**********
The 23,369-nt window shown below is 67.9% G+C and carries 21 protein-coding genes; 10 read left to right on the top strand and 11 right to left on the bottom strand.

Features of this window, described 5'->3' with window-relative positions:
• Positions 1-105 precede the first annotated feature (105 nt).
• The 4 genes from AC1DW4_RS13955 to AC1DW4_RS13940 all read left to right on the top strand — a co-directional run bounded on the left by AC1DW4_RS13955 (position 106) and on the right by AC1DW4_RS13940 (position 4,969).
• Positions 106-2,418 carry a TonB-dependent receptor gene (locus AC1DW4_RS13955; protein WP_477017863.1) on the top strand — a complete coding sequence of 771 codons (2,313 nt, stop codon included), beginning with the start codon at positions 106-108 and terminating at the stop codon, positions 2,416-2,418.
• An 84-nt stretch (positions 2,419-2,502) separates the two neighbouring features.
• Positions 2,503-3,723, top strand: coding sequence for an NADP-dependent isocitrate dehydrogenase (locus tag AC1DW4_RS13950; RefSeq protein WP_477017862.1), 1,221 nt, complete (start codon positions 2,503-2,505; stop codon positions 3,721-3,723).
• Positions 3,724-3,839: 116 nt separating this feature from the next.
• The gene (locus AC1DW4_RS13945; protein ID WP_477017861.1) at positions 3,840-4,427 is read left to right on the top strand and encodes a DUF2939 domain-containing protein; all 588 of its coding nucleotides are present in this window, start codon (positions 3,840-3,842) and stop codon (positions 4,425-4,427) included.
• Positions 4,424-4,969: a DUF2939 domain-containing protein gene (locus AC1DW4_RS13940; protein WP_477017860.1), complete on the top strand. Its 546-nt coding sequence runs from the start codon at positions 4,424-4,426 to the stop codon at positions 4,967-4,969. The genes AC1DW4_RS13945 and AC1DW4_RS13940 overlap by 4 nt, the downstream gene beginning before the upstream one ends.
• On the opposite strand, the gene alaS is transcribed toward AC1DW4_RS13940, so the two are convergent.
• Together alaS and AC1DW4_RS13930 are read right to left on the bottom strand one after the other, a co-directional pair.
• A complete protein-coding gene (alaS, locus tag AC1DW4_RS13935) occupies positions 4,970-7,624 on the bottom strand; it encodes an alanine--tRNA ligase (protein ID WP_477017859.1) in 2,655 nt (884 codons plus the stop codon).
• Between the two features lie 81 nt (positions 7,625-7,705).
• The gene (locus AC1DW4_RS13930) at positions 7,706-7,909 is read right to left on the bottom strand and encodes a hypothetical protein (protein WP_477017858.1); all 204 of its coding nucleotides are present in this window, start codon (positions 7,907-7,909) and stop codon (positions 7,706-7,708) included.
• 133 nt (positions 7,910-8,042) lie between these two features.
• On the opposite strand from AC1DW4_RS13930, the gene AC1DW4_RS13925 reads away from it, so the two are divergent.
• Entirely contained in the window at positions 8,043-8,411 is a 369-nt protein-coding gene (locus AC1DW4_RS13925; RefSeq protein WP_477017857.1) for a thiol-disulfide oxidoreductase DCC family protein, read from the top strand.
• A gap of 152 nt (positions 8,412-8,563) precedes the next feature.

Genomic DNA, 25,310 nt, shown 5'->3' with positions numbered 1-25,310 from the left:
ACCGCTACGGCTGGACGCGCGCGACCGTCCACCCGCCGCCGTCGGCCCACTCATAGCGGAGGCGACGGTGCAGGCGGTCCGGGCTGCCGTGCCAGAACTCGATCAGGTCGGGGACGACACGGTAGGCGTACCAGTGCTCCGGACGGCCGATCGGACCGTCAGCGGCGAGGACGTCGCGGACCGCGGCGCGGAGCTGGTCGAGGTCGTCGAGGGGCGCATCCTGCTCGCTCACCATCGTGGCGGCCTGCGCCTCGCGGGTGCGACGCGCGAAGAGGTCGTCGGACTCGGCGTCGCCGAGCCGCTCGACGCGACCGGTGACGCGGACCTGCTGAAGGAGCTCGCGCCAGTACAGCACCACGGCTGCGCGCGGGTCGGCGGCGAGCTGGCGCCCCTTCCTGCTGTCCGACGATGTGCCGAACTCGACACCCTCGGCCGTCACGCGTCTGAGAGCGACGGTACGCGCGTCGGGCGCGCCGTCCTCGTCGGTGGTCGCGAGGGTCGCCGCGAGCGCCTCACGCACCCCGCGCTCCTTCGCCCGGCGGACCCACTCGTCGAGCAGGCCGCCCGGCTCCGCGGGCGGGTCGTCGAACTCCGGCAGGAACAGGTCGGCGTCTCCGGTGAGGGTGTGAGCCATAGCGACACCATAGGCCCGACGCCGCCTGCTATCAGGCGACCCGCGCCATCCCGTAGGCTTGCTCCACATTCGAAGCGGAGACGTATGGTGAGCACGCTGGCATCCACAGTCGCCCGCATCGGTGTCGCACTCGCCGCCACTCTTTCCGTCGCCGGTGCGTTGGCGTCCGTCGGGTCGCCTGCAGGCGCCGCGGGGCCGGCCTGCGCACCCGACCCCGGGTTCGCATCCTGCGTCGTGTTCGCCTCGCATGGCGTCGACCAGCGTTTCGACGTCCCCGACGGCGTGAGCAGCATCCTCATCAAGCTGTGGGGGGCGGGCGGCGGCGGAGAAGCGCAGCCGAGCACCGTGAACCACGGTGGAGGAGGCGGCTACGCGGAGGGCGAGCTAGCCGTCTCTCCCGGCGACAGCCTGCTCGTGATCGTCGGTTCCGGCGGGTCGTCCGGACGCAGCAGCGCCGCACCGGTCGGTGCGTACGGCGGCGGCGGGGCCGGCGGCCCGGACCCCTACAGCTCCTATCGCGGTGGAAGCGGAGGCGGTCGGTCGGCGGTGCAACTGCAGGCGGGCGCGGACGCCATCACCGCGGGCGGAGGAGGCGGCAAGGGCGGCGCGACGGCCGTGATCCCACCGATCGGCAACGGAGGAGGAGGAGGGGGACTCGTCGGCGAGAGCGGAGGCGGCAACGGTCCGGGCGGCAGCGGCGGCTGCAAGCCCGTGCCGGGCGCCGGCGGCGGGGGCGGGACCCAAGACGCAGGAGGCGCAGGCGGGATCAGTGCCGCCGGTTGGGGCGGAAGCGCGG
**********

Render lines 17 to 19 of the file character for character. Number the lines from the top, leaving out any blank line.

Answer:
• On the opposite strand from AC1DW4_RS13930, the gene AC1DW4_RS13925 reads away from it, so the two are divergent.
• Entirely contained in the window at positions 8,043-8,411 is a 369-nt protein-coding gene (locus AC1DW4_RS13925; RefSeq protein WP_477017857.1) for a thiol-disulfide oxidoreductase DCC family protein, read from the top strand.
• A gap of 152 nt (positions 8,412-8,563) precedes the next feature.